Cuba holds an air of mystique for many Americans, mostly due to the fact that is a forbidden fruit. Now, however, with travel restrictions more relaxed, more people can take advantage of a trip to a country that, for a while, had been off limits.
This détente couldn't come at a more perfect time. This year marks the 11th Biennial in Havana, Cuba, and it's an exciting moment for the art world. According to Cuban officials, more than 1,300 Americans have registered to attend this year's event. In fact, according to gallery runner Sandra Contreras, "Even though we've developed markets in Europe and Latin America, American collectors are still our principal buyers."
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The exhibition runs from May 11 to June 11 and has the contemporary work of artists from around the world on display. In total, 180 artists from 45 countries are represented in this smorgasbord of social commentary.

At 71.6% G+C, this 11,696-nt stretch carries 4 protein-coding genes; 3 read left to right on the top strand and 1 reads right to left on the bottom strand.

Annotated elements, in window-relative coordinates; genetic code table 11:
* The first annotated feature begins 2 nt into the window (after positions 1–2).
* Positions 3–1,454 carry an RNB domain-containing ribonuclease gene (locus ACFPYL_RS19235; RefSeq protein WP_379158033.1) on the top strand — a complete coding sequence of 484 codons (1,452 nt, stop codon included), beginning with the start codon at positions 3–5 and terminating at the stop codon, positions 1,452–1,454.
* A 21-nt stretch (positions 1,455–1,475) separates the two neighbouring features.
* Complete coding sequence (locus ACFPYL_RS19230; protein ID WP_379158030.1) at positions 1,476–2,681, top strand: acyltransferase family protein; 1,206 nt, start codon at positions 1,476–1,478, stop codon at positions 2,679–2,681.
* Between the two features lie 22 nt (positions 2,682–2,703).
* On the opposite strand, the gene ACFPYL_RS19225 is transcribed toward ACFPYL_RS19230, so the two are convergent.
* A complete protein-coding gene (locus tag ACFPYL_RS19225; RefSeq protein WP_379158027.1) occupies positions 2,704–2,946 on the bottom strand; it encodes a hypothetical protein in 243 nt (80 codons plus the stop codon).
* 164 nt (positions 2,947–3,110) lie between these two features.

Of course, much of the art is of the local variety. As The New York Times points out, "Artists occupy an unusual and privileged place in Cuba, where they can not only push the boundaries of political critique further than many, but can also keep much of the money from sales."
This year further emphasis is placed on live performances and interactive pieces that involve the viewer. According to the biennial's organizing committee, "We set out for ourselves ... to transform the Cuban context and the public scenarios into a temporary laboratory of art experimentation."
For both viewers and artists alike, it is an experiment surely worth conducting.